India, officially the Republic of India, covers an area of 32,87,263 sq. km, extending from the snow-covered Himalayan heights to the tropical rain forests of the south. As the 7th largest country in the world, the second-most populous country with over 1.2 billion people, and the most populous democracy in the world, India stands apart from the rest of Asia, marked off as it is by mountains and the sea, which give the country a distinct geographical entity. Bounded by the Great Himalayas in the north, it stretches southwards and at the Tropic of Cancer, tapers off into the Indian Ocean between the Bay of Bengal on the east and the Arabian Sea on the west. It shares land borders with Pakistan to the west; China, Nepal, and Bhutan to the north-east; and Myanmar (Burma) and Bangladesh to the east. In the Indian Ocean, India is in the vicinity of Sri Lanka and the Maldives; in addition, India’s Andaman and Nicobar Islands share a maritime border with Thailand and Indonesia.
Lying entirely in the northern hemisphere, the mainland extends between latitudes 8° 4′ and 37° 6′ north, longitudes 68° 7′ and 97° 25′ east and measures about 3,214 km from north to south between the extreme latitudes and about 2,933 km from east to west between the extreme longitudes. It has a land frontier of about 15,200 km. The total length of the coastline of the mainland, Lakshadweep Islands and Andaman & Nicobar Islands is 7,516.6 km.
India is one of the oldest civilizations in the world with a kaleidoscopic variety and rich cultural heritage. It begins with a mysterious culture along the Indus River and in farming communities in the southern lands of India. The history of India is punctuated by constant integration of migrating people with the diverse cultures that surround India. Available evidence suggests that the use of iron, copper and other metals was widely prevalent in the Indian sub-continent at a fairly early period, which is indicative of the progress that this part of the world had made. By the end of the fourth millennium BC, India had emerged as a region of highly developed civilization.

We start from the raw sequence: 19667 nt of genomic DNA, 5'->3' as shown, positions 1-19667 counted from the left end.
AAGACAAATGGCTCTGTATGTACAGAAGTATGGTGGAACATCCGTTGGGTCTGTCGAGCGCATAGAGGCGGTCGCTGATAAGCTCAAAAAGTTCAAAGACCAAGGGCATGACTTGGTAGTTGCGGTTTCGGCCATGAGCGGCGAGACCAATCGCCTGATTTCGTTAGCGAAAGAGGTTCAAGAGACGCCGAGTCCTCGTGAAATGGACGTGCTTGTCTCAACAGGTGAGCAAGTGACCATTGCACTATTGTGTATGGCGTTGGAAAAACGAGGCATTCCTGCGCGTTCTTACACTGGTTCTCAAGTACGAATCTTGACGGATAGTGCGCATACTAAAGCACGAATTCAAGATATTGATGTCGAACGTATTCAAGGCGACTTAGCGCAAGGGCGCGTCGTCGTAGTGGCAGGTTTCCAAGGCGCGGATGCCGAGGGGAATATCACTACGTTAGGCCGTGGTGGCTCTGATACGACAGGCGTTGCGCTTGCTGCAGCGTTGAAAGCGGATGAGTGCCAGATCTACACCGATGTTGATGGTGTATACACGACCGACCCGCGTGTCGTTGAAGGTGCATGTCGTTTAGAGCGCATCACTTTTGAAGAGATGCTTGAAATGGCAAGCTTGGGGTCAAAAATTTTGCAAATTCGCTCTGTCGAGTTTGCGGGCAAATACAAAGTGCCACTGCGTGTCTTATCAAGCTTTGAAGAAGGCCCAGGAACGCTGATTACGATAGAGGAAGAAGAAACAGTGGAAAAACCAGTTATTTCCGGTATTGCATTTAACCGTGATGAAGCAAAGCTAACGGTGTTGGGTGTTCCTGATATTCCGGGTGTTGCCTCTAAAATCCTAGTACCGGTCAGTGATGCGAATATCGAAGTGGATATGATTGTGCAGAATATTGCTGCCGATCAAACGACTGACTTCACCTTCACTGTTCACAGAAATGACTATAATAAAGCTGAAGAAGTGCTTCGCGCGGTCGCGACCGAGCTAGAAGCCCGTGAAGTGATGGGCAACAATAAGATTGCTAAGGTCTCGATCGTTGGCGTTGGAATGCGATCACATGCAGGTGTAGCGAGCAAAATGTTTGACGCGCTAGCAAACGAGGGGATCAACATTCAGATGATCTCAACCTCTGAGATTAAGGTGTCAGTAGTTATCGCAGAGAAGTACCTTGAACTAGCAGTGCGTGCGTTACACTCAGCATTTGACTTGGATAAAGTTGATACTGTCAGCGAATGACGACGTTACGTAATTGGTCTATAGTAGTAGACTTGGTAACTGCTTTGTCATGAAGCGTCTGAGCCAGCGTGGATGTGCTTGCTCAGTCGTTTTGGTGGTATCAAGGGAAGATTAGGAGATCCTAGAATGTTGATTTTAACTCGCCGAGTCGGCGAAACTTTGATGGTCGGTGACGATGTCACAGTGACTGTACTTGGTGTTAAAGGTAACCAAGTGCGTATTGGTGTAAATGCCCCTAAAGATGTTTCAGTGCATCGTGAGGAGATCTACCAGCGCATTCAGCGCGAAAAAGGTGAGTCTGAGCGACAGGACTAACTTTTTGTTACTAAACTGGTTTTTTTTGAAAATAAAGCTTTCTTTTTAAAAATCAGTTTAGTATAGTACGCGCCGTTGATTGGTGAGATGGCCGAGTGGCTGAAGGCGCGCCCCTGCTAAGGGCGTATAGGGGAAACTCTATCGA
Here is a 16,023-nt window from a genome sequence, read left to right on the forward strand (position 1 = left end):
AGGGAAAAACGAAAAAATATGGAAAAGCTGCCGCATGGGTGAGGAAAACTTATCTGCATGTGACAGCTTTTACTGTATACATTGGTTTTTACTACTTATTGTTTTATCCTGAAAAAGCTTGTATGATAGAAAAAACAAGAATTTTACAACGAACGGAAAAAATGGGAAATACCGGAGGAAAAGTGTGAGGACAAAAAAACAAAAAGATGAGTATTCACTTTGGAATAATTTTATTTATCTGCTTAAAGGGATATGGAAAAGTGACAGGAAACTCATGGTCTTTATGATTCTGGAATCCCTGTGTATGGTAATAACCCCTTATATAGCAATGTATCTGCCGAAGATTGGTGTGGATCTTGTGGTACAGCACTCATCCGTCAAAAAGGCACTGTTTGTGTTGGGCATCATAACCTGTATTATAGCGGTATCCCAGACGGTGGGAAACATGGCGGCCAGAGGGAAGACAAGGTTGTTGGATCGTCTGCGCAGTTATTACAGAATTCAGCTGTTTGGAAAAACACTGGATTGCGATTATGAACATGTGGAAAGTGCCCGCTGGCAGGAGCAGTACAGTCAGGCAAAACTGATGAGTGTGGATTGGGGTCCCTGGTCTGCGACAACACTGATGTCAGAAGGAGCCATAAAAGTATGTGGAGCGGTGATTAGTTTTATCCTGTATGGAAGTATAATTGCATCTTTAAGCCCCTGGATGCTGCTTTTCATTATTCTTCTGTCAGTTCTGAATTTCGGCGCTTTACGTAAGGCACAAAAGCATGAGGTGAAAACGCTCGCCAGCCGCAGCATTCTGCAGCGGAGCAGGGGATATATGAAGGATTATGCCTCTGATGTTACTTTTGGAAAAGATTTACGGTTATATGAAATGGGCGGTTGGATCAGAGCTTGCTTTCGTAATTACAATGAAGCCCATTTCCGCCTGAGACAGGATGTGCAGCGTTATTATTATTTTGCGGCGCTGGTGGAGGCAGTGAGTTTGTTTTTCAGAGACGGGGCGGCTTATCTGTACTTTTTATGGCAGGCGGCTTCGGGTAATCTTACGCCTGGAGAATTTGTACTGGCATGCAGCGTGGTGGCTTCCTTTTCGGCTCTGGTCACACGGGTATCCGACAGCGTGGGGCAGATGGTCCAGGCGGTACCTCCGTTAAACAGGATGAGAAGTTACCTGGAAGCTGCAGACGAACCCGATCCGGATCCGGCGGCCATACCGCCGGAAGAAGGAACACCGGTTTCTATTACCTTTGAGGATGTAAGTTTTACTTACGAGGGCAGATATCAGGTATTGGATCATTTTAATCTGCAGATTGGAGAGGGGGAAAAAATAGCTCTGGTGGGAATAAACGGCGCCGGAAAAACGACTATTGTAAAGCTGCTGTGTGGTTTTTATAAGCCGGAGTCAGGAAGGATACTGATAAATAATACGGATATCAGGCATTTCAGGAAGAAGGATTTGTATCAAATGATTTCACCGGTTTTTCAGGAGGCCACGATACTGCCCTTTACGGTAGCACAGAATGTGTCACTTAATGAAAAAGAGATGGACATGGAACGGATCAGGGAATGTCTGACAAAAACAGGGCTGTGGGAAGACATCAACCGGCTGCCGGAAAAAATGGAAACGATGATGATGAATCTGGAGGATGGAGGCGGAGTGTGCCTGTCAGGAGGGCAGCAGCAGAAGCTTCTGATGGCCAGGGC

The History of India begins with the birth of the Indus Valley Civilization, more precisely known as Harappan Civilization, flourished around 2,500 BC, in the western part of South Asia, what today is Pakistan and Western India and then proceeded by Vedic civilization, The Buddhist Era, Alexander’s Invasion, The Mauryan Empire, Gupta Dynasty, Harshavardhana, The Chalukyas of Badami, The Pallavas of Kanchi, The Palas, The Senas, The Pratihara, The Rashtrakutas, The Chola Empire of the South, Delhi Sultanate period (Slave dynasty, Khilji dynasty, Tughlaq dynasty, Sayyid dynasty, Lodhi dynasty), Vijayanagar Empire, Bahmani Kingdom, Bhakti Movement, The Mughal Empire, Rise of the Sikh Power, Indian Freedom Struggle and independent India.
Home to the ancient Indus Valley Civilisation and a region of historic trade routes and vast empires, the Indian subcontinent was identified with its commercial and cultural wealth for much of its long history. Four religions -Hinduism, Buddhism, Jainism, and Sikhism- originated here, whereas Zoroastrianism, Judaism, Christianity, and Islam arrived in the 1st millennium CE and also shaped the region’s diverse culture. The predominant religion, Hinduism, has been shaped by various historical schools of thought, including those of the Upanishads, the Yoga Sutras, the Bhakti movement, and by Buddhist philosophy.
India’s languages, religions, dance, music (Music of India differs from others as for a different type of dance has it’s own music), architecture, food, and customs differs from place to place within the country. The Indian culture, often labelled as an amalgamation of several cultures, spans across the Indian subcontinent and has been influenced by a history that is several millennia old. Many elements of India’s diverse cultures, such as Indian religions, Indian philosophy and Indian cuisine, have had a profound impact across the world.
For generations, India has a prevailing tradition of the joint family system. It is a system under which extended members of a family – parents, children, the children’s spouses and their offspring, etc. – live together.